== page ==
At this time of year, we here at Duke Digital Collections always like to celebrate the mothers who have been such major influences on us: Marge Simpson … Carol Brady … Clair Huxtable … the mother of all those melon-headed children in The Family Circus …. Oh, also our own mothers. The time of year we are referring to is, of course, Cinco de Mayo. ¡Cinco de Mayo! Also Mother’s Day, which we are also big fans of, although we would like it better if we associated it with half-price margarita pitchers. Let’s take a moment to recognize some of the outstanding moms in our digital collections with the first annual Duke Digital Collections Mother of the Year Awards!
The “You Are Getting Sleepy … Very Sleepy” Award
Sometimes even the most devoted mother has days when every minute the children are still up is like a knife through her soul worrisome because the little darlings need their rest. Back in the days before C-SPAN was invented, parents often eased their kids off to dreamland as early as 4 p.m. by gathering the whole family around the ole seed catalog. Interestingly, at this photo shoot the boy on the left fell backwards off the ottoman immediately after this photo was taken and woke up 3 days later. These days, parents get the same results by having the kids play a few minutes of Wii Seed Catalog after dinner. Continue reading The Duke Digital Collections Mother of the Year Awards
Many of us awoke this morning to the sad news that legendary actress Elizabeth Taylor died today in Los Angeles. She was best known for her amazing film work (we particularly like her in Who’s Afraid of Virginia Woolf?) and her colorful personal life, but like many other Hollywood stars of the era, she also appeared in a number of advertisements during her early career. We have a couple of her print ads in our Ad*Access digital collection, and are highlighting them here. You can click on the images to see larger versions and learn more about them.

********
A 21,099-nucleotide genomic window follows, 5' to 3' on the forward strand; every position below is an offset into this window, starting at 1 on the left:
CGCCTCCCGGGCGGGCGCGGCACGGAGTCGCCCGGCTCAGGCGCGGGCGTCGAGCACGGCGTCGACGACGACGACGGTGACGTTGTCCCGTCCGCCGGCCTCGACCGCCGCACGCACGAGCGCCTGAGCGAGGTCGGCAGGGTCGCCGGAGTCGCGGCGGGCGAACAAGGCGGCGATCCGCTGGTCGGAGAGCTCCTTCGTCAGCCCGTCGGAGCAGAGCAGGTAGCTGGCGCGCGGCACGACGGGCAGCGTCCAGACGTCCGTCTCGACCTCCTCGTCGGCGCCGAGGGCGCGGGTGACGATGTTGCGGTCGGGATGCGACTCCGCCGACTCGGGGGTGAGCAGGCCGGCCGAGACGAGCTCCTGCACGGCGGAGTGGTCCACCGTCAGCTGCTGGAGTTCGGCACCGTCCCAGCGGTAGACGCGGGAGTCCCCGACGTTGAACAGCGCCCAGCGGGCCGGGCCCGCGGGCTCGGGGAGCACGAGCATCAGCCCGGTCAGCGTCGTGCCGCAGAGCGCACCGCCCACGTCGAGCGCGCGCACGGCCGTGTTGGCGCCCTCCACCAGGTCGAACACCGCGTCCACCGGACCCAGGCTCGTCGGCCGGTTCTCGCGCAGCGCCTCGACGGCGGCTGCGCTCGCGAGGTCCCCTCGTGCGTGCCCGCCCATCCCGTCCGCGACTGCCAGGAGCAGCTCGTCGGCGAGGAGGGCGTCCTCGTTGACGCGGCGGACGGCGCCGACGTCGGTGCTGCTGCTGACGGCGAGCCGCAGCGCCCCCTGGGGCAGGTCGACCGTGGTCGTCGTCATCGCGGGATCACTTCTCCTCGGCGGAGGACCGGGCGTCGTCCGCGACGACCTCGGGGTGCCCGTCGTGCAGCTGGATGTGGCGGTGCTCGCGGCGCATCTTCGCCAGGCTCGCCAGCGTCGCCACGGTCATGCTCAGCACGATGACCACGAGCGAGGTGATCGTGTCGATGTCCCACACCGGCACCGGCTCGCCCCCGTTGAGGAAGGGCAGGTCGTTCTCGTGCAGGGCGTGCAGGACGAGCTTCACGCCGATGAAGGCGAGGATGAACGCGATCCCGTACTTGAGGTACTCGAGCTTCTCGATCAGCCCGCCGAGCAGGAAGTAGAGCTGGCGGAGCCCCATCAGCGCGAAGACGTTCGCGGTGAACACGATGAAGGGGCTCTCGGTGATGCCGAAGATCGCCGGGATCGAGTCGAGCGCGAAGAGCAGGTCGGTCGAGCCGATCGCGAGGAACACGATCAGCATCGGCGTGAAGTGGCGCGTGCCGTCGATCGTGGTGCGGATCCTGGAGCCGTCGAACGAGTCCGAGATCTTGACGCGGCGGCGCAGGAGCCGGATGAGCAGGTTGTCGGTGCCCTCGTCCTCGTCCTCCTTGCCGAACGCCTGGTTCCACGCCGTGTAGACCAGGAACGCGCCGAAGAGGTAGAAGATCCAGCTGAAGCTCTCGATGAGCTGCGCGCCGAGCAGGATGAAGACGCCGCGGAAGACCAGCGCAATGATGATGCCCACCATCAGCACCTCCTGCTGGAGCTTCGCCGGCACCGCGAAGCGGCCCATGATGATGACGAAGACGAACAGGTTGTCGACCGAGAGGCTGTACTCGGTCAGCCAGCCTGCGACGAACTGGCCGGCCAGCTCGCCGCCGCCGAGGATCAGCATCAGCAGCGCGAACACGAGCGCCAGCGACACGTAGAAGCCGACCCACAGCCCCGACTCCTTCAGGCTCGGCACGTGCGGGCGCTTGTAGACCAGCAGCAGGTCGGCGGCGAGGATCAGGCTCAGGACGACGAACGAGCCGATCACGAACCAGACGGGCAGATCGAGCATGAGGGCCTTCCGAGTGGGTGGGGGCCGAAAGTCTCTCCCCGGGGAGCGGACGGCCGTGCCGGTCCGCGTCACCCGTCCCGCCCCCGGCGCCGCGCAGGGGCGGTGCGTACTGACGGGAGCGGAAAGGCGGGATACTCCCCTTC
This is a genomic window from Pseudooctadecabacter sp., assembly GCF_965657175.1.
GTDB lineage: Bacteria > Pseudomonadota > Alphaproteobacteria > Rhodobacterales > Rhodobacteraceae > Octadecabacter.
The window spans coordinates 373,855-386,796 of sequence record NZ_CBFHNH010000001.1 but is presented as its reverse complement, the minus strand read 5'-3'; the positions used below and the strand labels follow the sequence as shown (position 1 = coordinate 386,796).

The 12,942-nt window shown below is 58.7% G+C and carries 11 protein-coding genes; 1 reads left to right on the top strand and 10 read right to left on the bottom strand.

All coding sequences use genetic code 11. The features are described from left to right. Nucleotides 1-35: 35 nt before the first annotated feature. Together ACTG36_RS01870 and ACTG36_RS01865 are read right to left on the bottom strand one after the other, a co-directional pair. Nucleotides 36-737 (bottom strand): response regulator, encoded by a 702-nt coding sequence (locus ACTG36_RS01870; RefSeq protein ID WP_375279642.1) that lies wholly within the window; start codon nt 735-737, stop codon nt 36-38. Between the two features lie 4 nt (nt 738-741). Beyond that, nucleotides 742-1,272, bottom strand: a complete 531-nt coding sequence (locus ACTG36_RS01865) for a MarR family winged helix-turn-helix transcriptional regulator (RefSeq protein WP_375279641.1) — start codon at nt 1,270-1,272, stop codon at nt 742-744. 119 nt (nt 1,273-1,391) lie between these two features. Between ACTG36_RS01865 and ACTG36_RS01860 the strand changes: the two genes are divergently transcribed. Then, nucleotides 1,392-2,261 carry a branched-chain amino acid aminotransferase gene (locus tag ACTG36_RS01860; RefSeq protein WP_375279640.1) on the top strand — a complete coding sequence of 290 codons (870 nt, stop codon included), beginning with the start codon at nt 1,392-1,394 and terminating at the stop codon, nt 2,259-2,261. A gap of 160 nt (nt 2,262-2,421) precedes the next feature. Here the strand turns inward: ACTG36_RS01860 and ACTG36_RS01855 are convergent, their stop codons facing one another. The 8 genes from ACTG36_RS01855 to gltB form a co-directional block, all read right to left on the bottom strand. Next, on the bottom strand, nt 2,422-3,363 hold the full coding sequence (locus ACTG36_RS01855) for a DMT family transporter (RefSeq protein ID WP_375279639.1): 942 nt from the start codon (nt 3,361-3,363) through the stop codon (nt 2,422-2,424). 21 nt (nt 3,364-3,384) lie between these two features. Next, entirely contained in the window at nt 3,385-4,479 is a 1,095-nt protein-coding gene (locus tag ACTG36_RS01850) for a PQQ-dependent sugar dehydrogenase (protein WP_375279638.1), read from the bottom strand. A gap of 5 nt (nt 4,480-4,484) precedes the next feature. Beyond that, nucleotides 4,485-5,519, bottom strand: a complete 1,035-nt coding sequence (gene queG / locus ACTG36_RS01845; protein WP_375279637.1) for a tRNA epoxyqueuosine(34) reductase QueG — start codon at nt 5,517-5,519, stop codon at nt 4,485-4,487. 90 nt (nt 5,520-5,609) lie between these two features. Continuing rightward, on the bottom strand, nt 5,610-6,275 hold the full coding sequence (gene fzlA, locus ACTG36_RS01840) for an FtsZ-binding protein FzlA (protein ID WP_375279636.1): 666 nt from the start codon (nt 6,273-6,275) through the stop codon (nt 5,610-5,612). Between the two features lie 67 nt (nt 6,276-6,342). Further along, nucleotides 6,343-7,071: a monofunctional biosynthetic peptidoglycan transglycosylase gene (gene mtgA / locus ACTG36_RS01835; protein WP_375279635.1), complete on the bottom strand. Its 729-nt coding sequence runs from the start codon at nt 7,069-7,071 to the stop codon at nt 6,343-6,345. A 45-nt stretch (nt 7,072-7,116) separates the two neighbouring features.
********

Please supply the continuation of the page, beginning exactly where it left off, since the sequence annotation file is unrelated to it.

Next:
This 1952 magazine ad for Lustre-Creme shampoo showcases Ms. Taylor’s famous beauty. In addition to her two Oscars, we learn here that she was also voted by “Modern Screen” and “a jury of famed hair stylists” as one of the world’s 12 loveliest-haired women. The film that’s also being promoted here, Ivanhoe, was released in 1952 and also starred Robert Taylor (no relation) and Joan Fontaine. It was one of the four top money-making films of the year and was nominated for three Academy Awards.
In this comic strip-style ad, Elizabeth Taylor says “Like satin … that’s my skin with new Woodbury Powder!” and also, apparently, “I love the super-smooth finish Woodbury gives my skin.” Here she’s identified as one of the stars of the 1949 film version of Little Women, in which she played Amy, starring alongside June Allyson as Jo, Peter Lawford as Laurie, Margaret O’Brien as Beth, and Janet Leigh as Meg.
It’s no wonder that an actress with Elizabeth Taylor’s legendary beauty was in demand by companies marketing their beauty products. Many other stars of the day appeared in similar print ads; for example, June Allyson, Rita Hayworth, and Bette Davis all did work for Lustre-Creme. The men of Hollywood did their fair share of advertising, too: here you can see Humphrey Bogart for National Airlines and Bob Hope for Pepsodent. You can find many advertisements featuring celebrities in Ad*Access here.